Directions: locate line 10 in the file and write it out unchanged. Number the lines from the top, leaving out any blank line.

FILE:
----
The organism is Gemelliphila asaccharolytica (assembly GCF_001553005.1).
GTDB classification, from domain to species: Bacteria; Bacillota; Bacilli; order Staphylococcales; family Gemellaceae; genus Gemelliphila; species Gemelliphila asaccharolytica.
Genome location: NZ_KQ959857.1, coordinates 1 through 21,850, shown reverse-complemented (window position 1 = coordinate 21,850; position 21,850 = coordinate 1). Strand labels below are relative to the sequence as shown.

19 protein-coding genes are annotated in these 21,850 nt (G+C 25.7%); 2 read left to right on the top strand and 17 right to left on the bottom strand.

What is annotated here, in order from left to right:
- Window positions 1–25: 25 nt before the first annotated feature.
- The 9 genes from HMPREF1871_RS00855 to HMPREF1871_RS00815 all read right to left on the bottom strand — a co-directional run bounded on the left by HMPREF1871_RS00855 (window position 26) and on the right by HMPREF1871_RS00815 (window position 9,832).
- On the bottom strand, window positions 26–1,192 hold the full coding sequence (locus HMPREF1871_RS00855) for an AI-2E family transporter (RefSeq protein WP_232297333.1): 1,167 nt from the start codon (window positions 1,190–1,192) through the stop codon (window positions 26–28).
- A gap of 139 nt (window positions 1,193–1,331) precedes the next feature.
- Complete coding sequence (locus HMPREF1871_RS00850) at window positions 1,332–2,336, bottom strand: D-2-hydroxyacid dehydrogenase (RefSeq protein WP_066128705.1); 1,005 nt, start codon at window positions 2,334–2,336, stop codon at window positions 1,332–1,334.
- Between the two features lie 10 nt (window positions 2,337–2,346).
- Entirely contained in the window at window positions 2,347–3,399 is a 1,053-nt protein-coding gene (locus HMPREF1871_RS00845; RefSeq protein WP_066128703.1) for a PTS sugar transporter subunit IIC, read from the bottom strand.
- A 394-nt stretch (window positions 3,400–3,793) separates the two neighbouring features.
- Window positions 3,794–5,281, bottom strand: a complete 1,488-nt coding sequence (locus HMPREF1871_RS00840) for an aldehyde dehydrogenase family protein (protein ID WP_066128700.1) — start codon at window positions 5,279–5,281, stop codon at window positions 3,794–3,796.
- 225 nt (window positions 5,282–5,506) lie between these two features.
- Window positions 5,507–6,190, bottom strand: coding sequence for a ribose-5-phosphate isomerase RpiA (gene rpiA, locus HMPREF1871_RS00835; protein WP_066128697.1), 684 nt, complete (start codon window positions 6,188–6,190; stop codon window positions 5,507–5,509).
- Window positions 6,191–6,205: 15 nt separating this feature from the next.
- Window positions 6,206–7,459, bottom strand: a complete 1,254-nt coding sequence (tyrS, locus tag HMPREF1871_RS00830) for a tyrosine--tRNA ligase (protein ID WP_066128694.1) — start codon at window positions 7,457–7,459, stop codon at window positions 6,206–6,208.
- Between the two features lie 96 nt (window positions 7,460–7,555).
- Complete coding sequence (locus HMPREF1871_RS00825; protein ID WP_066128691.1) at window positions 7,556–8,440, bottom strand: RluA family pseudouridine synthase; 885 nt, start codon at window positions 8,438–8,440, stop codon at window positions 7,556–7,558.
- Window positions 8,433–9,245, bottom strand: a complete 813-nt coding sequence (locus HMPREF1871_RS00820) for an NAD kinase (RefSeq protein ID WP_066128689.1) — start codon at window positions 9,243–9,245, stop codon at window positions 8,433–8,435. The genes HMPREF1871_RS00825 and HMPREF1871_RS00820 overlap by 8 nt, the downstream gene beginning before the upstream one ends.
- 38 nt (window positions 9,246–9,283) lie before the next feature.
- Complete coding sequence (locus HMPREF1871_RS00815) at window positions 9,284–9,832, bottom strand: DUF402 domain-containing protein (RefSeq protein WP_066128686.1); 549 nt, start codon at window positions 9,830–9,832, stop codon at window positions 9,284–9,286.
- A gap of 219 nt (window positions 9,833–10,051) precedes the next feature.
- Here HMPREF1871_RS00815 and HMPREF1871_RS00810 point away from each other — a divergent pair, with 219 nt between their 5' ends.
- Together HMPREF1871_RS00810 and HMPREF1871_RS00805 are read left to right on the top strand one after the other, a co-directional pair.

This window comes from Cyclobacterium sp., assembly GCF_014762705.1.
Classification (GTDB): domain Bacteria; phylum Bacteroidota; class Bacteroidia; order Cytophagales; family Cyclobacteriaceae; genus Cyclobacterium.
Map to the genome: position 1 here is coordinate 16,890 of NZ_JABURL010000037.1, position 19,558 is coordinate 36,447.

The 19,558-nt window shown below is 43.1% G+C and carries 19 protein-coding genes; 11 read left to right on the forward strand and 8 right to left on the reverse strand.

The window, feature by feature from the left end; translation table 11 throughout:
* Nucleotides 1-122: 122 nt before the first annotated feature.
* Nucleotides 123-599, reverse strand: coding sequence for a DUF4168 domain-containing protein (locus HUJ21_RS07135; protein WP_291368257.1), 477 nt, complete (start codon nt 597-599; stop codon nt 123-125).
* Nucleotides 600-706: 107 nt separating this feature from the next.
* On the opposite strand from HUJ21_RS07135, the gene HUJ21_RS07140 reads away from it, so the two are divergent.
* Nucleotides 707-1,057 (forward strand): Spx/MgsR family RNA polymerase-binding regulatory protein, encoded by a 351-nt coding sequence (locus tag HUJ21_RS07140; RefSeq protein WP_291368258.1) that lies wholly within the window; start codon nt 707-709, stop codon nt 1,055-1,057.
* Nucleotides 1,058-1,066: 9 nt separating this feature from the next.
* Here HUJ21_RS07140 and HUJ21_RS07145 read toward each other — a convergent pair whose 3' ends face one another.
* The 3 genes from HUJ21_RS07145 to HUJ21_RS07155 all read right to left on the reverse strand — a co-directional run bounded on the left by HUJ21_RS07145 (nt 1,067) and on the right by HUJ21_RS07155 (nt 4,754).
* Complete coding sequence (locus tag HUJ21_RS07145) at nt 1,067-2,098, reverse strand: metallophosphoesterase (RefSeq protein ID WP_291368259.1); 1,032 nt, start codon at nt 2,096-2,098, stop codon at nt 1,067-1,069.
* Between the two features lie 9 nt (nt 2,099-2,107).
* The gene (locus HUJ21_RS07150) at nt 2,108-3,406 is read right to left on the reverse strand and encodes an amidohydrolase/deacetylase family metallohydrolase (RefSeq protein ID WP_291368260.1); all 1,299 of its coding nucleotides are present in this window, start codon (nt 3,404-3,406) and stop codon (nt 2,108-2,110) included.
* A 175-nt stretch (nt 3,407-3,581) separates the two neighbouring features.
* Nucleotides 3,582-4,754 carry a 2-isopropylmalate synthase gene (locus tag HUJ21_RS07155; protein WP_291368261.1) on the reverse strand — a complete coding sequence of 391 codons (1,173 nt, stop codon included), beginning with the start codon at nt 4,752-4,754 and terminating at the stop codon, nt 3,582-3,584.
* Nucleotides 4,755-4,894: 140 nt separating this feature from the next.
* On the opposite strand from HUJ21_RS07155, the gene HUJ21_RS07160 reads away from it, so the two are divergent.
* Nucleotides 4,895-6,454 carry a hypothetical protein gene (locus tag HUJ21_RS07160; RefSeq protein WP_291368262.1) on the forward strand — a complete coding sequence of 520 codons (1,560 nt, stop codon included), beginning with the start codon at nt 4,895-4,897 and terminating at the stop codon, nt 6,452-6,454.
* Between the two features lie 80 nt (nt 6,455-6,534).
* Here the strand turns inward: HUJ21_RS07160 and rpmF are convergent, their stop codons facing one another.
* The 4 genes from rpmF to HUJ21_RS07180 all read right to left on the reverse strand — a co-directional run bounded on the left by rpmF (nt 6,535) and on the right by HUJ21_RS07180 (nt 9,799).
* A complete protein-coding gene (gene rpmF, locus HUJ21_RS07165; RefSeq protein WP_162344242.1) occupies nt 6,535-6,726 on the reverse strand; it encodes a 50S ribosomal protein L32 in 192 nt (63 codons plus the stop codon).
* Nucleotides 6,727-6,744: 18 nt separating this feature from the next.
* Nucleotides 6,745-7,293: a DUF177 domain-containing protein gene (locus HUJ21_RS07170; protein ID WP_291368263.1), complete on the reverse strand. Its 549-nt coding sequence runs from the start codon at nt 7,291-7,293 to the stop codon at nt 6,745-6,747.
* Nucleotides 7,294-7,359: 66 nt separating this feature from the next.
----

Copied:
- Complete coding sequence (locus HMPREF1871_RS00850) at window positions 1,332–2,336, bottom strand: D-2-hydroxyacid dehydrogenase (RefSeq protein WP_066128705.1); 1,005 nt, start codon at window positions 2,334–2,336, stop codon at window positions 1,332–1,334.